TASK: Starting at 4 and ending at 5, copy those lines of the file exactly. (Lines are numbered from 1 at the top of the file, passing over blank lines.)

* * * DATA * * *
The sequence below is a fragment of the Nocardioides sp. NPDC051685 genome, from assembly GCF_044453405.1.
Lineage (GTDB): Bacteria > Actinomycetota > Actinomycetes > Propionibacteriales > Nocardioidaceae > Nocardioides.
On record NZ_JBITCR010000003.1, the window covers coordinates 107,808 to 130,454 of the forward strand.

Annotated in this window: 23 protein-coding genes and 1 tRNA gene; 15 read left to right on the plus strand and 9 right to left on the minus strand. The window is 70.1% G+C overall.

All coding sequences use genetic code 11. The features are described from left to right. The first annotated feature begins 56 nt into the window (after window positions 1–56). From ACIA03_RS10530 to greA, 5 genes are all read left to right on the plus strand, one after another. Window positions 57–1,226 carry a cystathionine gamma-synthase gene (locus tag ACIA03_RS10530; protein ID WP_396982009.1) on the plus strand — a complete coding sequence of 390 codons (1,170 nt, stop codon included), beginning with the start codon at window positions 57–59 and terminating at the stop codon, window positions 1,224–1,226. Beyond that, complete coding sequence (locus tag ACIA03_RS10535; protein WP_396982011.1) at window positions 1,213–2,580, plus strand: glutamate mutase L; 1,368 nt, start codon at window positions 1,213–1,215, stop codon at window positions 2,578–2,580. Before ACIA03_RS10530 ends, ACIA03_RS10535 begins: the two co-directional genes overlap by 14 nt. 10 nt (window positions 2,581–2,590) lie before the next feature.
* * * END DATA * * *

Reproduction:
Annotated in this window: 23 protein-coding genes and 1 tRNA gene; 15 read left to right on the plus strand and 9 right to left on the minus strand. The window is 70.1% G+C overall.

All coding sequences use genetic code 11. The features are described from left to right. The first annotated feature begins 56 nt into the window (after window positions 1–56). From ACIA03_RS10530 to greA, 5 genes are all read left to right on the plus strand, one after another. Window positions 57–1,226 carry a cystathionine gamma-synthase gene (locus tag ACIA03_RS10530; protein ID WP_396982009.1) on the plus strand — a complete coding sequence of 390 codons (1,170 nt, stop codon included), beginning with the start codon at window positions 57–59 and terminating at the stop codon, window positions 1,224–1,226. Beyond that, complete coding sequence (locus tag ACIA03_RS10535; protein WP_396982011.1) at window positions 1,213–2,580, plus strand: glutamate mutase L; 1,368 nt, start codon at window positions 1,213–1,215, stop codon at window positions 2,578–2,580. Before ACIA03_RS10530 ends, ACIA03_RS10535 begins: the two co-directional genes overlap by 14 nt. 10 nt (window positions 2,581–2,590) lie before the next feature.